Prerequisites. Basic probability theory, including the notion of independence and conditional proability. A nodding acquaintance with the analysis of algorithms is helpful but not necessary.
Studying a large collection of data often requires random sampling, an act of choosing a subset from a larger set by chance. In the most basic case, sampling is performed so that each element from the pool of data has the same probability of being selected for the sample, a process known as simple random sampling.
While the concept of simple random sampling is intuitive, how one actually goes about choosing an element with a certain probability is less so. Coin tossing is an example: it allows us to select from two choices with (supposedly) equal probability. Other popular methods weren’t too different:
Many years ago, people who needed random numbers in their scientific work would draw balls out of a “well-stirred urn,” or they would roll dice or deal out cards. A table of over 40,000 random digits, “taken at random from census reports,” was published in 1927 … Since then, a number of devices have been built to generate random numbers mechanically. (Knuth, 1998)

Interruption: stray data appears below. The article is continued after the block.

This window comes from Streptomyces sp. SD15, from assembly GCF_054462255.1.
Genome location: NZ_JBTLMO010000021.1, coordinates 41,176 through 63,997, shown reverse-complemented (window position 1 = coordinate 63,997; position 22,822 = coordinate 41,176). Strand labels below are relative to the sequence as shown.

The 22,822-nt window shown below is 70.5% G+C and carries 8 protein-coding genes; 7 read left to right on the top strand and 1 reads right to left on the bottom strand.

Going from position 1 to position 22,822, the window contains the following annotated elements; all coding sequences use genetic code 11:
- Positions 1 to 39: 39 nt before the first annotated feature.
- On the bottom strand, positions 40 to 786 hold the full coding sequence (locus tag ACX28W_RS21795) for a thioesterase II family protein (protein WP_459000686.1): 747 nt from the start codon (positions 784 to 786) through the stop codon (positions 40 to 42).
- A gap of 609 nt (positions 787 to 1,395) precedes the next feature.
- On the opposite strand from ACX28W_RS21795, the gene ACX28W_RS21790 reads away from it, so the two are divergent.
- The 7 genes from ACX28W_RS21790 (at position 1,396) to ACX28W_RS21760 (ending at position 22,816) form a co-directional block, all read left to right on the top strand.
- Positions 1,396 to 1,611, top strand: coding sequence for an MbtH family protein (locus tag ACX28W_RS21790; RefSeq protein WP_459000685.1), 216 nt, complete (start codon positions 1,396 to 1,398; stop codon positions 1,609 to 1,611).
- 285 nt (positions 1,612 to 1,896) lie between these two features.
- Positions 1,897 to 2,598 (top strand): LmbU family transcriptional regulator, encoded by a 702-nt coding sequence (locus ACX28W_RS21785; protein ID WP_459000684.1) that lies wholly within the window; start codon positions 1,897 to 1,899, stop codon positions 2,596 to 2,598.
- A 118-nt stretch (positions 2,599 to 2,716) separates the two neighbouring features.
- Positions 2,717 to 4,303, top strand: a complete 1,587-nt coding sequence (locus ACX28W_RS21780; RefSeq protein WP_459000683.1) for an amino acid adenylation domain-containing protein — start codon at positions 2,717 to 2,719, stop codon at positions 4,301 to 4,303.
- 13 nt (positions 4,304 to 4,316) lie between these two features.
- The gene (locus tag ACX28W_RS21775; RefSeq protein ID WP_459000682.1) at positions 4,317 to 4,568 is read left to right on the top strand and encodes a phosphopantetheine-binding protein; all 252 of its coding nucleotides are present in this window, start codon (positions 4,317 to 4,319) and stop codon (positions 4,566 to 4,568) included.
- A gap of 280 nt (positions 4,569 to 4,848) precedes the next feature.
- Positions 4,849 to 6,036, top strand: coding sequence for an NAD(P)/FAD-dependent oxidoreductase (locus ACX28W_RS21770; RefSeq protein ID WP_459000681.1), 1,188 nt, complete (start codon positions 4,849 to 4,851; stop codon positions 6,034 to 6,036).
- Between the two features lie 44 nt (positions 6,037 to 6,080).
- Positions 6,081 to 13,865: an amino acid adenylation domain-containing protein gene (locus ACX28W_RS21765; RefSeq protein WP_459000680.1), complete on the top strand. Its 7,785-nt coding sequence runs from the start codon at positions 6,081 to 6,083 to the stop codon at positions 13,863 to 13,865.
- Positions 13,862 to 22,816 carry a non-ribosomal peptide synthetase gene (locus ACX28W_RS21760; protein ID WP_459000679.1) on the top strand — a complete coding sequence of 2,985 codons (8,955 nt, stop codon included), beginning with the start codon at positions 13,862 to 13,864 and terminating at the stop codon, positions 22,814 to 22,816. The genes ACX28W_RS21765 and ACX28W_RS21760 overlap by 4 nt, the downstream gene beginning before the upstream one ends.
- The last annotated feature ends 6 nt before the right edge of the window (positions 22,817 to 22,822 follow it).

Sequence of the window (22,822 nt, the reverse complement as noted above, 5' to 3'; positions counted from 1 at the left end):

A common feature of many methods of simple random sampling is that they require the knowledge of the size of the population from which to sample. By tossing a coin, we acknowledge that we are choosing from a set of two elements. Rolling a die means we choose from a set of six elements.
Once a dataset is large, however, it might not be feasible to know the precise size of the dataset in advance. In this post, we study a method of simple random sampling that does not require such knowledge, called reservoir sampling. As an added benefit, we shall see that reservoir sampling does not require access to the whole dataset at once, allowing a computer with limited memory to perform sampling by loading a small subset at a time.
2. Algorithm R
Suppose that we have a list of elements: . We assume that the elements can only be accessed sequentially, one at a time. The following algorithm, a special case of Algorithm R from Knuth’s The Art of Computer Programming volume 2, selects one element from with equal probability: